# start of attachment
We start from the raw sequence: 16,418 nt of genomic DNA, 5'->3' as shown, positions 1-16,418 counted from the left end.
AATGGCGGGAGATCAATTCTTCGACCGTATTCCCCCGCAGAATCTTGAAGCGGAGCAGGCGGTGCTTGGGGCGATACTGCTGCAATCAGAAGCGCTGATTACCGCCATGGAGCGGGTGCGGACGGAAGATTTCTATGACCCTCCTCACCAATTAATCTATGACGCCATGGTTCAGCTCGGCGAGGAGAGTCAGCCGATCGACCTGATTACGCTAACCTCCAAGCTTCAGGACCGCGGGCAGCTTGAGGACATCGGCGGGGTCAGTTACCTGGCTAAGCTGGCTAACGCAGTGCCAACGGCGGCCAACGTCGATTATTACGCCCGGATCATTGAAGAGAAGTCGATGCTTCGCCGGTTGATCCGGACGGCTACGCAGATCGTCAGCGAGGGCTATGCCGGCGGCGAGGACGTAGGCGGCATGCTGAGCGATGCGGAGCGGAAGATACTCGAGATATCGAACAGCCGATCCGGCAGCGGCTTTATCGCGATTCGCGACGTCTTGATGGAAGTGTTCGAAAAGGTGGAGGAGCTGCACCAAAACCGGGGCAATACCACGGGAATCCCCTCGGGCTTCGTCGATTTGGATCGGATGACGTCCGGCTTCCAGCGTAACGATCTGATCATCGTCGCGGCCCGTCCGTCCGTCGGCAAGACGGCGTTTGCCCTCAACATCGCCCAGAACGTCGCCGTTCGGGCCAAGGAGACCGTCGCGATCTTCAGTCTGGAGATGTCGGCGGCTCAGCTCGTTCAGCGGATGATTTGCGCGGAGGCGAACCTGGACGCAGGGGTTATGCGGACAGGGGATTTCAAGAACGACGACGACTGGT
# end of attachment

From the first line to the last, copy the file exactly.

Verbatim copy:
We start from the raw sequence: 16,418 nt of genomic DNA, 5'->3' as shown, positions 1-16,418 counted from the left end.
AATGGCGGGAGATCAATTCTTCGACCGTATTCCCCCGCAGAATCTTGAAGCGGAGCAGGCGGTGCTTGGGGCGATACTGCTGCAATCAGAAGCGCTGATTACCGCCATGGAGCGGGTGCGGACGGAAGATTTCTATGACCCTCCTCACCAATTAATCTATGACGCCATGGTTCAGCTCGGCGAGGAGAGTCAGCCGATCGACCTGATTACGCTAACCTCCAAGCTTCAGGACCGCGGGCAGCTTGAGGACATCGGCGGGGTCAGTTACCTGGCTAAGCTGGCTAACGCAGTGCCAACGGCGGCCAACGTCGATTATTACGCCCGGATCATTGAAGAGAAGTCGATGCTTCGCCGGTTGATCCGGACGGCTACGCAGATCGTCAGCGAGGGCTATGCCGGCGGCGAGGACGTAGGCGGCATGCTGAGCGATGCGGAGCGGAAGATACTCGAGATATCGAACAGCCGATCCGGCAGCGGCTTTATCGCGATTCGCGACGTCTTGATGGAAGTGTTCGAAAAGGTGGAGGAGCTGCACCAAAACCGGGGCAATACCACGGGAATCCCCTCGGGCTTCGTCGATTTGGATCGGATGACGTCCGGCTTCCAGCGTAACGATCTGATCATCGTCGCGGCCCGTCCGTCCGTCGGCAAGACGGCGTTTGCCCTCAACATCGCCCAGAACGTCGCCGTTCGGGCCAAGGAGACCGTCGCGATCTTCAGTCTGGAGATGTCGGCGGCTCAGCTCGTTCAGCGGATGATTTGCGCGGAGGCGAACCTGGACGCAGGGGTTATGCGGACAGGGGATTTCAAGAACGACGACGACTGGT